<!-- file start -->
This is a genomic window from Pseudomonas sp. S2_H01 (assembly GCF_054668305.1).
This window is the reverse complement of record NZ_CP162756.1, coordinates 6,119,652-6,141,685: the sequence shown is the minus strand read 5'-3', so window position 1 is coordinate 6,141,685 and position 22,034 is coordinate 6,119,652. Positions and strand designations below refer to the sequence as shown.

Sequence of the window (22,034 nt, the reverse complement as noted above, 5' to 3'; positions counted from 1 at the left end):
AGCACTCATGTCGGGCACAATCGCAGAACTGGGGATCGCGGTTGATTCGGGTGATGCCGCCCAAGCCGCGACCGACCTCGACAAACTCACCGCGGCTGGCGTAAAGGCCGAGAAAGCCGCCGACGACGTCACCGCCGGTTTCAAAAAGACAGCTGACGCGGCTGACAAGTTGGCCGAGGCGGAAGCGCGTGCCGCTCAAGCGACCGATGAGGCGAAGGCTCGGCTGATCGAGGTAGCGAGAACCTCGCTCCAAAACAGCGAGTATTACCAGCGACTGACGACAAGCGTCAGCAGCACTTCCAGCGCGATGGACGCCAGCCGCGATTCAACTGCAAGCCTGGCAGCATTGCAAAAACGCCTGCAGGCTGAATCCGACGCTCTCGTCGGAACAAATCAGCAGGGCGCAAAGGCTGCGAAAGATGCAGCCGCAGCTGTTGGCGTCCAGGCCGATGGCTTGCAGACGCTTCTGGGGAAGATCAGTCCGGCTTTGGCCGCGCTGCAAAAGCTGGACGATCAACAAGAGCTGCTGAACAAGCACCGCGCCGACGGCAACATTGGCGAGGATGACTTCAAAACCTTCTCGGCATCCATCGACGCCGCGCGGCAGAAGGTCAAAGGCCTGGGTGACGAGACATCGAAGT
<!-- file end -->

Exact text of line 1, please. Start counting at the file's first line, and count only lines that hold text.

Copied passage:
This is a genomic window from Pseudomonas sp. S2_H01 (assembly GCF_054668305.1).